The unexpected change of mood benefits Prime Minister Nouri al-Maliki. He was long considered weak and was extremely controversial, viewed as a friend of Iran by the Sunnis and as America's lackey by the militant Shiites. But today even the Arab ultra-nationalist and opinion leader Abd al-Bari Atwan, editor-in-chief of the London-based Arabic daily Al-Quds Al-Arabi, concedes that Maliki has shown an "amazing ability to survive in a turbulent country."
Residents ride in a ferris wheel in al-Numan Square park in northern Baghdad's Adhamiya district.
Nevertheless, these assaults on the Shiite militias in Basra and in eastern Baghdad, dubbed Saulat al-Fursan, or Operation Charge of the Knights, eventually paid off, especially when Maliki followed them with similar offensives against Sunni militias in Mosul and later in the Shiite-dominated province of Meisan. And he recently announced plans to clamp down on Sunni militias in Diyala. These efforts are evidence of the Baghdad central government's new approach of building a monopoly on power in the provinces.
Because of his determination, Shiites accuse Maliki of being as brutal as Saddam. But Iraq's Sunnis see his changed behavior as evidence of his strength as a leader.
It is a deep irony that moderate Sunnis now refer to Maliki, a Shiite, as "batal" -- "a hero." He appears, at least for the time being, to have shed the stigma of religious partisanship.
The prime minister has recognized that the internal war on two fronts provides a strategic opportunity. At first, his activism irritated General David Petraeus, the commander of US forces in Iraq, but now Petraeus supports Maliki's operations. The general is even allowing it to seem as if, in fact, it is the prime minister and not Petraeus who is calling the shots in Iraq.
Maliki has also shown surprising skill on the foreign policy front. Instead of bemoaning the fate of being dependent on both Tehran and Washington, currently two of the world's bitterest enemies, he is using his trumps on both sides. In Washington, he is campaigning for moderation in the nuclear dispute with Tehran, arguing that Iran could otherwise invade southern Iraq. In Tehran, he has promised to do everything in his power to ensure that the upcoming security treaty with the United States will not infringe on Iran's sphere of influence.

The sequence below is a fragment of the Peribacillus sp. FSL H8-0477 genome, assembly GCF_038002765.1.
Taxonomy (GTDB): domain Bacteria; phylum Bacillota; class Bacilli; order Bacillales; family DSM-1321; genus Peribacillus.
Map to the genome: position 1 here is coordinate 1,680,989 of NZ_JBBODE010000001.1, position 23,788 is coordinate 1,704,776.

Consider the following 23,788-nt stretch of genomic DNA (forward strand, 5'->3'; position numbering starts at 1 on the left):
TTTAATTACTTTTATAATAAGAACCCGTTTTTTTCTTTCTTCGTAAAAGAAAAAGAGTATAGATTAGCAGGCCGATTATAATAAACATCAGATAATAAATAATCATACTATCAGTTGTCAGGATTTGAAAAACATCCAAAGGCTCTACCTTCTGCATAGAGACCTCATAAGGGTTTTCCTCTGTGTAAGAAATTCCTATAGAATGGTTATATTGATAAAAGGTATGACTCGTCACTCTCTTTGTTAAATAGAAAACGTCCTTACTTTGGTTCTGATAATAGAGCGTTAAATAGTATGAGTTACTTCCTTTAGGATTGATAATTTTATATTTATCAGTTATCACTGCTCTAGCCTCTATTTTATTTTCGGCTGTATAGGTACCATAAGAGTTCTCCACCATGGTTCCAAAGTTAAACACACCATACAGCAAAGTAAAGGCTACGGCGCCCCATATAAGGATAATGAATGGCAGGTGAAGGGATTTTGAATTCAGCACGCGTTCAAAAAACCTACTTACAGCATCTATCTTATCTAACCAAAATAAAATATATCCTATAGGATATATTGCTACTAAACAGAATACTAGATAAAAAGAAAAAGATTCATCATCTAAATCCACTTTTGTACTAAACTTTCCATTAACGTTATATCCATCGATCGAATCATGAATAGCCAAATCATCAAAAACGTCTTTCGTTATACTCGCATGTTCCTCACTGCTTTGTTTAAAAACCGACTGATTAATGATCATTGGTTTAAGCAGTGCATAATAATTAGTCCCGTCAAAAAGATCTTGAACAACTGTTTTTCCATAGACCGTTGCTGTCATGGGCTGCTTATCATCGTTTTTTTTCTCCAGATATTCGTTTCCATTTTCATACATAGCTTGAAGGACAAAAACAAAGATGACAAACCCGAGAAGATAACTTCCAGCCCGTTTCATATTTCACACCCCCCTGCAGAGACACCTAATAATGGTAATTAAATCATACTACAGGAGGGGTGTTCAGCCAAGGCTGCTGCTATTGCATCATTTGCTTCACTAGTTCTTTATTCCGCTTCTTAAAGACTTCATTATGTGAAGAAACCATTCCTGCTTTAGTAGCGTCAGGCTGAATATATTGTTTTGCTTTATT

Demonstrators display a poster of anti-US cleric Muqtada al-Sadr in Baghdad.
Iraq and the United States have been negotiating this security pact for months. It is essentially a military agreement meant to stipulate how many American soldiers will remain in Iraq, and for how long. Time is short, because the United Nations mandate for the presence of the coalition troops, established in June 2004, will expire at the end of this year.
But there is one very significant element of uncertainty in the Iraqi power struggle: Maliki's rival Muqtada al-Sadr. It is difficult to tell whether he withdrew his forces to spare them a defeat against Petraeus' troops or whether he is waiting until after a partial US withdrawal to settle scores with the Sunnis and the government.
Two weeks ago Sadr issued a statement, presumably from his Iranian exile, which revealed much of his worldview but little of his intentions. The statement begins with the following florid introduction: "A message from the humblest servant Muqtada al-Sadr to his loved ones in the army of the Imam al-Mahdi, and to all honorable Iraqis who reject the occupation."
The Mahdi Army has not ended its resistance, Sadr writes, but it will be split in two from now on. Some of the faithful members of his militia, "men of experience, organization, knowledge and the willingness to make sacrifices," are authorized to continue to carry weapons and use them "against the occupation, and no one else," and must do so in "absolute secrecy," writes the militia leader. The others, he continues, "thousands, rather millions," are obligated to fight in "cultural, social and religious" ways against "secular thoughts, against Western hegemony and globalization."
Sadr's sermon ends with a threat: "Those who refuse to abide by this assignment of duties are no longer with me, because they seek only worldly politics and are addicted to hypocrisy. I, however, am a peacemaker, and you are my brothers."
From a sectarian warrior to a foe of globalization -- it would be an astonishing about-face. For the first time since he stepped onto the political stage five years ago, the grim Shiite leader elicited amused response. Perhaps it was premature, perhaps it was a misunderstanding, or perhaps it was simply a good sign of things to come.
Translated from the German by Christopher Sultan